We report the first example of a thermally activated delayed fluorescence (TADF) poly(dendrimer), composed of a norbornenyl-derived polymer backbone and dendritic side-chain chromophores comprising 2,3-dicyanopyrazino as the electron acceptor and a first-generation fluorenylcarbazole derivative as the electron donor. The TADF poly(dendrimer) homopolymer, with one dendritic side chain attached to each monomer unit, emitted deep-red light. The emission of the poly(dendrimer) was found to be red-shifted relative to the nonpolymeric doubly dendronized emitter composed of the same components. The simple dendrimer was found to have a solution photoluminescence quantum yield (PLQY) of around 70%. In contrast, the poly(dendrimer) had a PLQY of 9%, which was attributed to intramolecular interchromophore interactions. An interesting feature of the poly(dendrimer) was that oxygen did not quench the TADF emission. We found that the PLQY of the simple dendrimer decreased markedly in neat films, whereas that of the poly(dendrimer) did not, with both having a solid-state PLQY of around 10%. The results suggest that intrapolymer chromophore-chromophore interactions observed in solution for the poly(dendrimer) were similar to the intermolecular chromophore-chromophore interactions of the dendrimer in the solid state. Simple two-layer organic light-emitting diodes comprising nondoped films of the materials and an electron transport layer showed red emission with CIE coordinates of (x > 0.66, y < 0.34). The dendrimer-based device had a maximum external quantum efficiency of 2.4%, which is among the best for solution-processed deep-red emissive TADF-based OLEDs but in a simpler device architecture.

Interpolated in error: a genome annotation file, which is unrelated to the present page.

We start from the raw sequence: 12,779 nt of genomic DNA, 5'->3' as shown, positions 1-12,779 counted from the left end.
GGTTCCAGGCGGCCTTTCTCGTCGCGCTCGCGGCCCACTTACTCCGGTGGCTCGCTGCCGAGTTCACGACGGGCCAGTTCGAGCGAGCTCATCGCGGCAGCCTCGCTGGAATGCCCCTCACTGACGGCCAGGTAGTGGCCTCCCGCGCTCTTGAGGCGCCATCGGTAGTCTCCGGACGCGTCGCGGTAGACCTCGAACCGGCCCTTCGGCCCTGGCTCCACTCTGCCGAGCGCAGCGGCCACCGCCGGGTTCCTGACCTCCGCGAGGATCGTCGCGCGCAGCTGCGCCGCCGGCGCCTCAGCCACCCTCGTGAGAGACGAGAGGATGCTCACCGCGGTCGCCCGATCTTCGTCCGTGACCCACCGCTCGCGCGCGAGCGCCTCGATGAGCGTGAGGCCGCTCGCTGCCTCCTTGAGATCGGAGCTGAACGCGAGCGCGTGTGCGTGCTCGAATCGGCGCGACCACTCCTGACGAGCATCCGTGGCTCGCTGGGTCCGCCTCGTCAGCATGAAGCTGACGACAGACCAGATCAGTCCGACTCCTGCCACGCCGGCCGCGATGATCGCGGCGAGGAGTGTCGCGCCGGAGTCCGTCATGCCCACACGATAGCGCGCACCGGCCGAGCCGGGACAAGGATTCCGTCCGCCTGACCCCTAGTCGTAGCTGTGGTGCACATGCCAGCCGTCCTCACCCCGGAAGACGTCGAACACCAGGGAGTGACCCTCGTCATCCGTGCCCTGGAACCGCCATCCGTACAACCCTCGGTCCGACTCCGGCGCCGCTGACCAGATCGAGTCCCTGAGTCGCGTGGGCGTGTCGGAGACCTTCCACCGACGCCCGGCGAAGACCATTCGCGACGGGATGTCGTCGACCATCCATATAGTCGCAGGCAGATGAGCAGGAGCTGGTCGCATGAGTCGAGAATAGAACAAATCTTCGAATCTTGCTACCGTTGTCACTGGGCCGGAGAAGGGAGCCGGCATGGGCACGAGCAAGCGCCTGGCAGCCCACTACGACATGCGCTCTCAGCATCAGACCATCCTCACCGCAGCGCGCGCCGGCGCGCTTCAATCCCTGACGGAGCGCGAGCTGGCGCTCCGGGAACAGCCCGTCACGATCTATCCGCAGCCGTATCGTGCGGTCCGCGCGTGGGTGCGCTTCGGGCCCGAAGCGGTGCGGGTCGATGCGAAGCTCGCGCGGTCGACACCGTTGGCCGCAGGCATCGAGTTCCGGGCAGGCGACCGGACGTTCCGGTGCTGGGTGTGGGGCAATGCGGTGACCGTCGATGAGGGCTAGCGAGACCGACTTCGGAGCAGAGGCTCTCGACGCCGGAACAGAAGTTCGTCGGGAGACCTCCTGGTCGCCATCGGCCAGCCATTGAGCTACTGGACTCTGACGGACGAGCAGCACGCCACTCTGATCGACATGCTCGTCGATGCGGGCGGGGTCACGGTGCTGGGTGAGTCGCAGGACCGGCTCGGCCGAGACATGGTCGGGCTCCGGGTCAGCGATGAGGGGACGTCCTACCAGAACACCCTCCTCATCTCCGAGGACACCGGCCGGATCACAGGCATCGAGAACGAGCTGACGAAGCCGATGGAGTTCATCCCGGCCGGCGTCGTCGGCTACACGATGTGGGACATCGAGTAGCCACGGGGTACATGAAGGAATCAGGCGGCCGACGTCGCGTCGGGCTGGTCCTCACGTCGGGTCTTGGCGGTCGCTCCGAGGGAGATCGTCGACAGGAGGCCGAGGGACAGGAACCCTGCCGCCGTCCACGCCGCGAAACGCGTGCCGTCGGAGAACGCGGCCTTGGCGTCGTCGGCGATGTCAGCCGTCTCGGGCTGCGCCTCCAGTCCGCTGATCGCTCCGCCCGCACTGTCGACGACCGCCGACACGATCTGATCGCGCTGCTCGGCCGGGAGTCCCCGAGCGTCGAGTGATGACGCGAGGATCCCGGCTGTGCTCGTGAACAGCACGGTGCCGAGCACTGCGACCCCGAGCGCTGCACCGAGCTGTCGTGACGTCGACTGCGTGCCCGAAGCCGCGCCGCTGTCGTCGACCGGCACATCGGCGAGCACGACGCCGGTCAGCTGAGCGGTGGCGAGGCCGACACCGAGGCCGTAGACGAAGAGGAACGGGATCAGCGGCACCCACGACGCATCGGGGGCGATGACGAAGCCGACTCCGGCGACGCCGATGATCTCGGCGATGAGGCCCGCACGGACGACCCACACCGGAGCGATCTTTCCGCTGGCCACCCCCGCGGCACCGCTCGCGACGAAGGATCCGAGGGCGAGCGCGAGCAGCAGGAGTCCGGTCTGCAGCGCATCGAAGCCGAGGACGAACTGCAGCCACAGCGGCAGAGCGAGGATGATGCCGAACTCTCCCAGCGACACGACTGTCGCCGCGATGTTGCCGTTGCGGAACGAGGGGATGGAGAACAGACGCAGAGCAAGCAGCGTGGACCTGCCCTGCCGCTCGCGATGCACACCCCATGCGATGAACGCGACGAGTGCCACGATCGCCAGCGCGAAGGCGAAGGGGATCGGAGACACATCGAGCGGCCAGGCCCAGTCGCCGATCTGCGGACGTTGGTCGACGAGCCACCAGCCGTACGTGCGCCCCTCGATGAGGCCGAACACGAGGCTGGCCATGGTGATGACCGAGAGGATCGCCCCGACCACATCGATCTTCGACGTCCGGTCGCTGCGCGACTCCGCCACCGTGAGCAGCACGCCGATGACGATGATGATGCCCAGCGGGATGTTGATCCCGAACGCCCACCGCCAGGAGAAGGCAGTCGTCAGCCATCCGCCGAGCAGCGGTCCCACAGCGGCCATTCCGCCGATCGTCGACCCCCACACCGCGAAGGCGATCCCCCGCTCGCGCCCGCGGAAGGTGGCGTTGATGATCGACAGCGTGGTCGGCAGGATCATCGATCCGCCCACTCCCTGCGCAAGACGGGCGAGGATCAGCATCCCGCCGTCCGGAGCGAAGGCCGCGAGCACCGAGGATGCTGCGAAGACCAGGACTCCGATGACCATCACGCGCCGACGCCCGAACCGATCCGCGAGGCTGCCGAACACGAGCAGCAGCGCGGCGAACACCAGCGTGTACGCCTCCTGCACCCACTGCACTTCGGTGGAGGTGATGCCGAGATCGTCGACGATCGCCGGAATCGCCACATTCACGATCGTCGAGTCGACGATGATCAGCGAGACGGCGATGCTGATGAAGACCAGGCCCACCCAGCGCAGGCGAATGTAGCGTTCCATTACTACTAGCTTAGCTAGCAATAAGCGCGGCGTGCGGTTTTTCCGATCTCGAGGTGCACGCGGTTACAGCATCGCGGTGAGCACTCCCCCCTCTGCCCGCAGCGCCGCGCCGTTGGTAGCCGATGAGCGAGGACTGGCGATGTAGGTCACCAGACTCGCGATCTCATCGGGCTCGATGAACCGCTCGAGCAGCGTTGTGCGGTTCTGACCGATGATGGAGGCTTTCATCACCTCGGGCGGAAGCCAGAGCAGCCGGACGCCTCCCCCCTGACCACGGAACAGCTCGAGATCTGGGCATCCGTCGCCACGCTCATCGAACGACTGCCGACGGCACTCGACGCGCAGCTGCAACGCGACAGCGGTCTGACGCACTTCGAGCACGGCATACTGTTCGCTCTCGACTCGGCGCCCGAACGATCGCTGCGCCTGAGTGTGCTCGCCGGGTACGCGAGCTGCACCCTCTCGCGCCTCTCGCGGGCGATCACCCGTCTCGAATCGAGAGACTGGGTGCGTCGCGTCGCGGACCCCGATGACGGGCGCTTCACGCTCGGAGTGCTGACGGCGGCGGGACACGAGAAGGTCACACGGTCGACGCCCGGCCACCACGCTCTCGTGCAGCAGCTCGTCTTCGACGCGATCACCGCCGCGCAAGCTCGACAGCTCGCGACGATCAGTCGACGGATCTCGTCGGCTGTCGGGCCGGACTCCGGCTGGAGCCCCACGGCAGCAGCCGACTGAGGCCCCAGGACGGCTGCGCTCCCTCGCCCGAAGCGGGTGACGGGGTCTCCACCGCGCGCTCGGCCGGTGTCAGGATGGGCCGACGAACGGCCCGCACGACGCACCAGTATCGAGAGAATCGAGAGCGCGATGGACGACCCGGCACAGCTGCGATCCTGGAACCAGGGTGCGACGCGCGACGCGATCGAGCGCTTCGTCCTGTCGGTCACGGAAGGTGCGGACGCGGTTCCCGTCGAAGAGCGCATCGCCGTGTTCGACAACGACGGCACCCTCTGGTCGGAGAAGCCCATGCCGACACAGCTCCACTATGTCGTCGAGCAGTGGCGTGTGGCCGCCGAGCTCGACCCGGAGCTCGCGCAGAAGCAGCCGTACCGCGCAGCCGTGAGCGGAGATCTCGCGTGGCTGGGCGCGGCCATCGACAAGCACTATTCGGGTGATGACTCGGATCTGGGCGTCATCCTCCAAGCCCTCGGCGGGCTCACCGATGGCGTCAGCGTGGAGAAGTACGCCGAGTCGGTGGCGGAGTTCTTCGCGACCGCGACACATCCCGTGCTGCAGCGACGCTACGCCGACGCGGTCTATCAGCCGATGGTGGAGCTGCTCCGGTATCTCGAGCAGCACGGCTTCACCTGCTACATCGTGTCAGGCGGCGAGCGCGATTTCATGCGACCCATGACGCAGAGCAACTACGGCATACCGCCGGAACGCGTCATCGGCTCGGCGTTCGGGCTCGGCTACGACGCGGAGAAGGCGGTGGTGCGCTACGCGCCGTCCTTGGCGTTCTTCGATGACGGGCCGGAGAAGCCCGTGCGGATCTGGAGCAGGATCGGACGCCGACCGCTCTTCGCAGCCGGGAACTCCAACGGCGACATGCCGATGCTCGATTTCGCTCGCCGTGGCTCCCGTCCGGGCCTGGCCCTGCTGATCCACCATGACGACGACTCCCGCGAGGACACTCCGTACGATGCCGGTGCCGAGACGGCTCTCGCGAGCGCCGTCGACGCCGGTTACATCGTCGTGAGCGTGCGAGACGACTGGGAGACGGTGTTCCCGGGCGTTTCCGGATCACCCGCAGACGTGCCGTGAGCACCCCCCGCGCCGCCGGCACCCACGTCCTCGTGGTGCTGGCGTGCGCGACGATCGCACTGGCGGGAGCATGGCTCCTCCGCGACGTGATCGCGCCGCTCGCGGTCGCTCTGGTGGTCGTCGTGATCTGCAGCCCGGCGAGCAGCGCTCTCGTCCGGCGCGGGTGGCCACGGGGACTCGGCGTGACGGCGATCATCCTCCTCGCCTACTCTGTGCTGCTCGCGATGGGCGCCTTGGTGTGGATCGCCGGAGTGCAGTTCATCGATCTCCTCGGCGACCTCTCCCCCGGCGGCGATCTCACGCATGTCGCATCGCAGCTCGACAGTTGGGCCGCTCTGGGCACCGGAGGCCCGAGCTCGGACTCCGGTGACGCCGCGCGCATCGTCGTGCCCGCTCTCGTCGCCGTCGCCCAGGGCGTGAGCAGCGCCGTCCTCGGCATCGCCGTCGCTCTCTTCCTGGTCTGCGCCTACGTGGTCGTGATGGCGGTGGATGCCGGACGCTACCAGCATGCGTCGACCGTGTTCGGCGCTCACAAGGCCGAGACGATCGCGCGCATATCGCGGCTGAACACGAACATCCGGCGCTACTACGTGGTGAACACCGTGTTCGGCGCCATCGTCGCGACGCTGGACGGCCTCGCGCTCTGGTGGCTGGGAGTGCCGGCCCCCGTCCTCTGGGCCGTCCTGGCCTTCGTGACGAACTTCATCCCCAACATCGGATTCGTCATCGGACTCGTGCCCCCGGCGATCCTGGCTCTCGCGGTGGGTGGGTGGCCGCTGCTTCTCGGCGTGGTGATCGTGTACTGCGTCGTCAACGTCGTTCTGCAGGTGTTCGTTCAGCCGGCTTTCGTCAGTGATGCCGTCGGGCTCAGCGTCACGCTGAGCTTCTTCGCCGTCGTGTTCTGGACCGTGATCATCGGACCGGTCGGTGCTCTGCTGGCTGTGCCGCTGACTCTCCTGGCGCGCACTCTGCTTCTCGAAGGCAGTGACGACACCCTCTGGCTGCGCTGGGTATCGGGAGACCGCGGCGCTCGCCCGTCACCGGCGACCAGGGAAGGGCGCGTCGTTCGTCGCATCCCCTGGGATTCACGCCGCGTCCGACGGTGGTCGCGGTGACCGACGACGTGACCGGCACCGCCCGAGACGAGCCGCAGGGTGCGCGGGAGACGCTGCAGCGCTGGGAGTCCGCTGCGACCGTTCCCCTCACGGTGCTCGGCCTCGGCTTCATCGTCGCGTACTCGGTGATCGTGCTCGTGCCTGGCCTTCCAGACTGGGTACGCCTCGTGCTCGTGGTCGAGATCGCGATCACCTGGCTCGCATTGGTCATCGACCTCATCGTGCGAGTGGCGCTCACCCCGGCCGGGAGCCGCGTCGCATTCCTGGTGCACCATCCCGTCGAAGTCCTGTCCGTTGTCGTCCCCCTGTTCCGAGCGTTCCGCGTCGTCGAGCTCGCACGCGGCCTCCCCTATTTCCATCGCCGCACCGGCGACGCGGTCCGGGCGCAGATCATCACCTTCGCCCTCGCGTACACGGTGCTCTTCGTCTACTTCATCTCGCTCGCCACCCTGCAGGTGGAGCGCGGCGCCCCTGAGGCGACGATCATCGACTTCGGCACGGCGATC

All Science Journal Classification (ASJC) codes
- Organic Chemistry
- Polymers and Plastics
- Inorganic Chemistry
- Materials Chemistry